I am old enough to have known another time. Things were different when I was little. Many of life’s pleasures weren’t available and people made due, celebrating what there was to celebrate and not over-expecting. Back then, few expected or demanded the whole pie. Heaven was seen as something for later. My parents and their generation lived a simple spiritual philosophy: This life is but a short time of waiting, “mourning and weeping in a vale of tears!” It is not so important to be happy. Today there are sneers about their tears. But that sombre philosophy of theirs got them through life with their faith and loves intact and, ironically, probably equipped them with a greater capacity for enjoyment and happiness than we possess today. There is today too little talk, in our churches and in the world, about the “vale of tears” and the incompleteness of our present lives.
Spiritualities of the resurrection and psychologies of self-actualization, whatever their other strengths, no longer give us permission to be in pain, to be un whole, ill, unattractive, aged, unfulfilled or even just alone on a Friday night. The idea is all too present that we can only be happy if we somehow fulfil every hunger within us, if our lives are completely whole, consummated and we are never alone on a Friday night. Unless every pleasure that we yearn for can be tasted, we cannot be happy. Because of this we over expect. We stand before life and love in a greedy posture and with unrealistic expectations, demanding the resolution of all our eros and tension. However, life, in this world, can never give us that. We are pilgrims on earth, exiles journeying towards home. The world is passing away. We have God’s word for it. And we need God’s word for it! Too much in our experience today militates against the fact that here in this life all symphonies remain unfinished. Somehow, we have come to believe that a final solution for the burning tensions within us lies within our present grasp. I am not sure who or what gives us this idea.
Maybe it is the movie and television industries with their leading men and leading ladies who are presented to us as already redeemed, persons who are gorgeous, immersed in love and meaning, and who have the wherewithal within their grasp to taste whatever life has to offer. But something has led us to the belief that we need not put up with tension and frustration and that there are persons in this life who are already enjoying a redeemed life. That belief, however unconscious and unexpressed, lies at the root of much of our restlessness and unhappiness today. None of us are whole, not even our gorgeous leading men and ladies. Yet because we believe that somehow, we can or should be whole, we go through life denigrating what chances we have for rest and happiness.
A simple example serves to illustrate: In our culture we suffer from what might be termed “Friday Night Syndrome.” Few people can stay home quietly and rest on a Friday night. Why? Is it because we are not tired and ideally could not appreciate a nice quiet time. No! We cannot stay home quietly on Friday night because inside of us moves a restless demon that assures us that everyone in the whole world is doing something exciting on Friday night. Once that voice is heard, then our homes, our families and our commitments begin to look unexciting. Peace and restfulness slip away, and we are caught up in an insatiable restlessness. This example illustrates the basic principle: So much of our unhappiness comes from comparing our lives, our friendships, our loves, our commitments, our duties, our bodies and our sexuality to some idealized and non-Christian vision of things which falsely assures us that there is a heaven on earth. When that happens, and it does, our tensions begin to drive us mad, in this case, to a cancerous restlessness.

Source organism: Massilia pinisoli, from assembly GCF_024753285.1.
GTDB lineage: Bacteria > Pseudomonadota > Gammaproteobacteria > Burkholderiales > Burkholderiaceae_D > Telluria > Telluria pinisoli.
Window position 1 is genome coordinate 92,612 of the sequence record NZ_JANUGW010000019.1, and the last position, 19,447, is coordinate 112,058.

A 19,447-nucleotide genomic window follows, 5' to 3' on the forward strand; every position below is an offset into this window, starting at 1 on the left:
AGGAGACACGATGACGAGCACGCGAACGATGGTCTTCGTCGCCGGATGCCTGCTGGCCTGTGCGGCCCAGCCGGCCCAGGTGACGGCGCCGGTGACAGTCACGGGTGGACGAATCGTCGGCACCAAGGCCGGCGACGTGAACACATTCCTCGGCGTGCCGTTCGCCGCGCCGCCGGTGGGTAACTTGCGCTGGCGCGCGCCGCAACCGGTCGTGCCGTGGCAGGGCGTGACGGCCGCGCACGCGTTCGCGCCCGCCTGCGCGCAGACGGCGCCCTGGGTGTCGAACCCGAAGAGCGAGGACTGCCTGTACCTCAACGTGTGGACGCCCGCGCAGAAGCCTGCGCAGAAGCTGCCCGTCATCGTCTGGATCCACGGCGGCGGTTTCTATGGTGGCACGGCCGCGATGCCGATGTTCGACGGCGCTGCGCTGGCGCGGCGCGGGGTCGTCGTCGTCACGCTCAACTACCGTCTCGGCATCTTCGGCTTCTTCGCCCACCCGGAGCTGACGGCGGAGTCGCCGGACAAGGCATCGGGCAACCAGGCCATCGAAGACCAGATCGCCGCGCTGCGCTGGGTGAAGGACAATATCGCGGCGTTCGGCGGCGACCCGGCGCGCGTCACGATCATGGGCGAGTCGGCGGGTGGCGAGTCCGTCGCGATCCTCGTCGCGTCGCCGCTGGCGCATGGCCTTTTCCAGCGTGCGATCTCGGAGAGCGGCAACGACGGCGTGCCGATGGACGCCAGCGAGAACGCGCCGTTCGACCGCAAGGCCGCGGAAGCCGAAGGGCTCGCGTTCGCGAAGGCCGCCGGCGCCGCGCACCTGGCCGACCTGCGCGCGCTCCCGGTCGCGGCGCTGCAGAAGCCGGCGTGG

In a culture (and, at times, in a church) that tells us that no happiness is possible unless every ache and restlessness inside of us is fulfilled, how hard it is to be happy. How tragic it is to be alone! How tragic it is to be unmarried! How tragic it is to be married, but not completely fulfilled romantically and sexually! How tragic it is not to be good-looking! How tragic it is to be unhealthy, aged, handicapped! How tragic it is to be caught up in duties and commitments, small children and diapers and routine, which limit our freedom and relationships! How tragic it is to be poor! How tragic it is to go through life and not be able to taste every pleasure on earth! It almost isn’t worth living! There is wisdom and, yes, even comfort, in the old “mourning and weeping in this vale of tears” philosophy. Sometimes that expression was abused, and people forgot that the Creator did not just make us for life after death…He did also intend some life after birth! But those who lived that philosophy generally did not attempt to milk life for more than it could give them. Those who lived that philosophy were a lot less restless and greedy for experience than we are today. They could much more restfully enjoy God’s great gifts – life, love, youth, health, friendship and sexuality – even as they are limitedly given in this life. Those who lived that philosophy were, I am sure, much more restful on Friday nights!